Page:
Apocalyptica - Birth Hour of Cello Rock!

Original German text: Holger Strathmann - RockHard magazine #6 2003

Sold out houses wherever they go: In the homeland of Beethoven and Bach Apocalyptica are among the biggest live attractions. But are these young cellists merely hard-drinking Rock'n Roll Finns or culturally interested sophisticates? Rock Hard entered the cello rockers everyday life on tour.

Rather young ladies dressed in black are shivering in front of the Alte Schlachthof in Dresden, where a rather grim-looking security guard makes sure nobody gets too close to the musicians. Desperate fans are still looking for tickets. Should somebody suspect that the backstage area is equally hectic, they are in the wrong.

The crew set up everything in a very relaxed manner; there is no opening band whose nerves are wearing thin. Band boss Eicca is just returning from his daily walk. His hunting trip in downtown Dresden was rewarded with only one single package of 'Playmobil'. "For my son," the sometimes rather quiet - typical for his countrymen - Finn says. "It was much cheaper than it is at home."

When it comes to preparing the show, Antero Manninen, who, as a former band member, is the trio's ideal supplement on tour, is always first. He gets dressed in his black outfit, tunes his cello and starts to warm up long before the others do. Of all of them, the quietest in the band throws a couple of salt sticks into Paavo's f-hole while producing a fat grin (the pig - ed.). For Paavo a game of skills which lasts a couple of minutes begins. Weird ritual.

At the same time the fans are entering and are treated to an excellent, culminating show. Apocalyptica start slowly with "Cortege" from their new album before they present a total of six Metallica-hits, starting with "Master of Puppets". Especially "One" or "Nothing Else Matters" makes clear how much of a unique style the songs represent these days. They play shorter versions and interpret the cover songs extremely sensitively. This is a must if one wants to play without a singer, and this is why Eicca and Perttu every now and then pick up the microphone to make a couple of announcements. "It is important for us to communicate with the audience. We do not wish to present a cold instrumental show which has the band does their part in a disciplined manner".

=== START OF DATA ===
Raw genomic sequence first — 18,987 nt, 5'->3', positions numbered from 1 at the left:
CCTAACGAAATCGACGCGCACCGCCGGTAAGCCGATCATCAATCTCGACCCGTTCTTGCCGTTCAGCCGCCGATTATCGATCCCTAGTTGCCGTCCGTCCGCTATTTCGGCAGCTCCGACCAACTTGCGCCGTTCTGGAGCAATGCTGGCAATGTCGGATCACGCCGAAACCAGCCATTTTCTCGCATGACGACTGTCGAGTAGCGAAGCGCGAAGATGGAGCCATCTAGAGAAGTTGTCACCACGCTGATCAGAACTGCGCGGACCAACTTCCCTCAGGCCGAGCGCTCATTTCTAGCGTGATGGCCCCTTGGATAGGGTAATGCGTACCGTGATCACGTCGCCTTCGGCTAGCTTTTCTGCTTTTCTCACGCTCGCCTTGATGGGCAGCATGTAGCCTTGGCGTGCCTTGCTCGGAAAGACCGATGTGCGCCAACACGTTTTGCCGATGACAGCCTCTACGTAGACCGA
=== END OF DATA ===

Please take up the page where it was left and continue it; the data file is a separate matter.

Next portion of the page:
Apocalyptica do speak English, but they are still struggling with a harsh accent, which is why Eicca for fun makes a couple of announcements in Finnish. Nobody except for a few Finns in exile among the audience understands this, but it creates a good mood. "Our language sounds funny to foreign ears, so why not?"

Perttu has his first big solo with the Sepultura title "Refuse/Resist". He shouts something about "Thrash fuckin' metal" and runs like mad around with his cello while cheering people on, drumming on the hollow body of his instruments in a tribal manner. Now even the last person has noticed that this is not a serene classical music concert, but an authentic Rock' n Roll show. A playback drum-recording of the groovy "Toreador II" completes the first part of a three-part set and gives the audience a taste of things to come.